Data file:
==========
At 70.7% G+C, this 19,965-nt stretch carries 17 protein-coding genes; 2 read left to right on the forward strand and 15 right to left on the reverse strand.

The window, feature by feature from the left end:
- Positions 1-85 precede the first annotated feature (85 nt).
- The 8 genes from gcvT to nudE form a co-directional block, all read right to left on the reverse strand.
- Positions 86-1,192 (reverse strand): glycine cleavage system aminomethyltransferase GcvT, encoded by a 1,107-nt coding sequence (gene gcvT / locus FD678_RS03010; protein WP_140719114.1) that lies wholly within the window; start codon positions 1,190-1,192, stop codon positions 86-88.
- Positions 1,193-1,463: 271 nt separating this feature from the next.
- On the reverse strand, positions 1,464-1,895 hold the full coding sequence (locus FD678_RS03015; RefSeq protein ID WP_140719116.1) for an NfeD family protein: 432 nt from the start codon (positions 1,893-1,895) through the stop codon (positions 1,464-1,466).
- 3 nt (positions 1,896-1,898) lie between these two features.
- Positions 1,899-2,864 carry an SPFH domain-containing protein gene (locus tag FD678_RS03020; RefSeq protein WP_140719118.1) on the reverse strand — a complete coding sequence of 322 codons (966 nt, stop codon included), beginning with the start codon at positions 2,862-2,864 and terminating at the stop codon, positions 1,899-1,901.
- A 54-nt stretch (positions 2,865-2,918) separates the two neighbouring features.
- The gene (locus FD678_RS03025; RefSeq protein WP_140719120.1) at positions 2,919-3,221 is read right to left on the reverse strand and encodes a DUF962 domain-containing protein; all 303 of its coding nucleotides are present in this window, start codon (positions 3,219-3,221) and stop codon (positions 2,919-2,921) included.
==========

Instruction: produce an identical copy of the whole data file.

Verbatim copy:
At 70.7% G+C, this 19,965-nt stretch carries 17 protein-coding genes; 2 read left to right on the forward strand and 15 right to left on the reverse strand.

The window, feature by feature from the left end:
- Positions 1-85 precede the first annotated feature (85 nt).
- The 8 genes from gcvT to nudE form a co-directional block, all read right to left on the reverse strand.
- Positions 86-1,192 (reverse strand): glycine cleavage system aminomethyltransferase GcvT, encoded by a 1,107-nt coding sequence (gene gcvT / locus FD678_RS03010; protein WP_140719114.1) that lies wholly within the window; start codon positions 1,190-1,192, stop codon positions 86-88.
- Positions 1,193-1,463: 271 nt separating this feature from the next.
- On the reverse strand, positions 1,464-1,895 hold the full coding sequence (locus FD678_RS03015; RefSeq protein ID WP_140719116.1) for an NfeD family protein: 432 nt from the start codon (positions 1,893-1,895) through the stop codon (positions 1,464-1,466).
- 3 nt (positions 1,896-1,898) lie between these two features.
- Positions 1,899-2,864 carry an SPFH domain-containing protein gene (locus tag FD678_RS03020; RefSeq protein WP_140719118.1) on the reverse strand — a complete coding sequence of 322 codons (966 nt, stop codon included), beginning with the start codon at positions 2,862-2,864 and terminating at the stop codon, positions 1,899-1,901.
- A 54-nt stretch (positions 2,865-2,918) separates the two neighbouring features.
- The gene (locus FD678_RS03025; RefSeq protein WP_140719120.1) at positions 2,919-3,221 is read right to left on the reverse strand and encodes a DUF962 domain-containing protein; all 303 of its coding nucleotides are present in this window, start codon (positions 3,219-3,221) and stop codon (positions 2,919-2,921) included.